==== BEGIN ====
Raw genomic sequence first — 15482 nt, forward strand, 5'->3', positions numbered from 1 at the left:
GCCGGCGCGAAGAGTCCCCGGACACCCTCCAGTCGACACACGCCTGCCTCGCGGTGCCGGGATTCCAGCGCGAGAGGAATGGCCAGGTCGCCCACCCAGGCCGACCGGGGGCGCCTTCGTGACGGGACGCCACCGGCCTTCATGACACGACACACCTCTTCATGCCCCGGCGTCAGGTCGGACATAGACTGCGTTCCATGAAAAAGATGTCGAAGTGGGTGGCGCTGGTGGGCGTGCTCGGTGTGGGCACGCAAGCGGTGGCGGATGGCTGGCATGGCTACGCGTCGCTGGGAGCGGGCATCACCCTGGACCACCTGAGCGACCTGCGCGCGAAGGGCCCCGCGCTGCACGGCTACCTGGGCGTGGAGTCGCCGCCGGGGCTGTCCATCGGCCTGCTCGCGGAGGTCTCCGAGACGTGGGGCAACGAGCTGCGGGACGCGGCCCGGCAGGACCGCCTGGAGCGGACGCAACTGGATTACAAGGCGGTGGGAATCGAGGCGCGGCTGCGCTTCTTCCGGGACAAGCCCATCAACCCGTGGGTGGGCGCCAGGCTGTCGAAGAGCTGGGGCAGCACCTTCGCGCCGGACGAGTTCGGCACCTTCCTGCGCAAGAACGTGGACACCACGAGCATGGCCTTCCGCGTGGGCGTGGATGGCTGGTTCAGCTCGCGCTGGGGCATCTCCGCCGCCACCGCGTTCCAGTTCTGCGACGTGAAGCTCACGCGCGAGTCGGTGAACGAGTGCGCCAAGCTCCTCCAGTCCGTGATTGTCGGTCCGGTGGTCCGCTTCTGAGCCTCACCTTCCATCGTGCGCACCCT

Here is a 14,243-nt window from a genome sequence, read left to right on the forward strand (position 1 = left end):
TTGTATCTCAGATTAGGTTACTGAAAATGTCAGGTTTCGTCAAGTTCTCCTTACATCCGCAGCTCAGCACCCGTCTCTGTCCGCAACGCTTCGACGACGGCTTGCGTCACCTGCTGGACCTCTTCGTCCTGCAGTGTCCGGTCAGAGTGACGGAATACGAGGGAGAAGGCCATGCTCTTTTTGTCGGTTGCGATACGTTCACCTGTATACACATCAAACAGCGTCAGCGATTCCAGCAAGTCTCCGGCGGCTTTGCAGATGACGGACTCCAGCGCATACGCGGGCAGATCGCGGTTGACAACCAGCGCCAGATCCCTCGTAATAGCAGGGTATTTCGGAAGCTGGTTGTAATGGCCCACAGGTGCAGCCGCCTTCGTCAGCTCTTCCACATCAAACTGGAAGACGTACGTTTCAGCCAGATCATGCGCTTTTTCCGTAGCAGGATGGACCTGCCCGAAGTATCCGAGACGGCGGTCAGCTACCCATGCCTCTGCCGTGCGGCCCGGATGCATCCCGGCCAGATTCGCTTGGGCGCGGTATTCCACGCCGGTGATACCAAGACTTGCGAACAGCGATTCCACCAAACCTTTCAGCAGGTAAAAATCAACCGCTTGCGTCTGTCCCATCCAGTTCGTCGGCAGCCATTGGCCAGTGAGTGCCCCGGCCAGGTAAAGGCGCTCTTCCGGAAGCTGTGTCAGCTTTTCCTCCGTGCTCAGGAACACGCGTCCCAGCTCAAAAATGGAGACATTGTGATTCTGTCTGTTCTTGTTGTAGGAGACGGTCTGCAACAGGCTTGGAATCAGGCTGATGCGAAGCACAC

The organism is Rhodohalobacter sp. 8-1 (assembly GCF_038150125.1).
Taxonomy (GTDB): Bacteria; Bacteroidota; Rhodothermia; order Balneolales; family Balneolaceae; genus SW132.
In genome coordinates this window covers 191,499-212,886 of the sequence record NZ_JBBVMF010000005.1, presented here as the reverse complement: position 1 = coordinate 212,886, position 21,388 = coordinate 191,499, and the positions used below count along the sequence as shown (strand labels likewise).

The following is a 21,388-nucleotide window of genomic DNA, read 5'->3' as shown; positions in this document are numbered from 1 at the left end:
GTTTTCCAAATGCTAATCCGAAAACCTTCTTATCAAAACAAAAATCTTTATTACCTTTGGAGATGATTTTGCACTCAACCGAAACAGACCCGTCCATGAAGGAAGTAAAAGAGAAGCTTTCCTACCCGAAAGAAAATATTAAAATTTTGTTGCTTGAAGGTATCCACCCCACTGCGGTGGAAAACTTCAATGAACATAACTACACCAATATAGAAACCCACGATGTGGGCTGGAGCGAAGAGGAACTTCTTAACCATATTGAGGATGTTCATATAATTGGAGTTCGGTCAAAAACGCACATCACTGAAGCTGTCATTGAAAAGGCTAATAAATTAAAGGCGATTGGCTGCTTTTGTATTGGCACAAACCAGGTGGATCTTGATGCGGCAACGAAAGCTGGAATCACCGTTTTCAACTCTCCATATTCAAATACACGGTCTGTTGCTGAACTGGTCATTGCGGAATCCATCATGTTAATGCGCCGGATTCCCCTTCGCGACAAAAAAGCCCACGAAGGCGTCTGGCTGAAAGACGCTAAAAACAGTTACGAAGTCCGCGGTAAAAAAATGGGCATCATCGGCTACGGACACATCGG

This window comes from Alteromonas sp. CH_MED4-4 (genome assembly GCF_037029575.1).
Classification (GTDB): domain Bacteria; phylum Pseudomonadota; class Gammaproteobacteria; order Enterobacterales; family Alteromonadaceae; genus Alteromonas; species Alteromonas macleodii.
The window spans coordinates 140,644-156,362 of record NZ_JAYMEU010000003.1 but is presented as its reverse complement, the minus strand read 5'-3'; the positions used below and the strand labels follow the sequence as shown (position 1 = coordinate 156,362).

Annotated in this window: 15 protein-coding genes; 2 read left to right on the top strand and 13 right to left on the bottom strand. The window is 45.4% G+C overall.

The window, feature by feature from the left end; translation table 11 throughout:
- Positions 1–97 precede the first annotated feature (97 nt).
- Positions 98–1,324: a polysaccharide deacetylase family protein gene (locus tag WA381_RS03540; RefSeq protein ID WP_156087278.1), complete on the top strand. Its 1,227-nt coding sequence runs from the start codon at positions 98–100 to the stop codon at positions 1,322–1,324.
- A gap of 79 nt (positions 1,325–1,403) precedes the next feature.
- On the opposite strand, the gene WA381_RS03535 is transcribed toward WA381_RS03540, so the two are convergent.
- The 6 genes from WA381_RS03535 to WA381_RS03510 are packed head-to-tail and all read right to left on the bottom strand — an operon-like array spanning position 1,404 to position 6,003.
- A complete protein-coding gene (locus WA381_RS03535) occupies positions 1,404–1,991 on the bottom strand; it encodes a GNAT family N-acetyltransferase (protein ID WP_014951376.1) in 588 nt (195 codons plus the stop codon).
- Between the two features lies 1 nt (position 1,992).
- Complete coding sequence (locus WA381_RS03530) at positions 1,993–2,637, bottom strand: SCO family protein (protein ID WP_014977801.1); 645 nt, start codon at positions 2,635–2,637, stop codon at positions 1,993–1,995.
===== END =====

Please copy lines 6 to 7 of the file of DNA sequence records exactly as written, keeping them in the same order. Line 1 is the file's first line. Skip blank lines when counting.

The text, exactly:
Taxonomy (GTDB): Bacteria; Bacteroidota; Rhodothermia; order Balneolales; family Balneolaceae; genus SW132.
In genome coordinates this window covers 191,499-212,886 of the sequence record NZ_JBBVMF010000005.1, presented here as the reverse complement: position 1 = coordinate 212,886, position 21,388 = coordinate 191,499, and the positions used below count along the sequence as shown (strand labels likewise).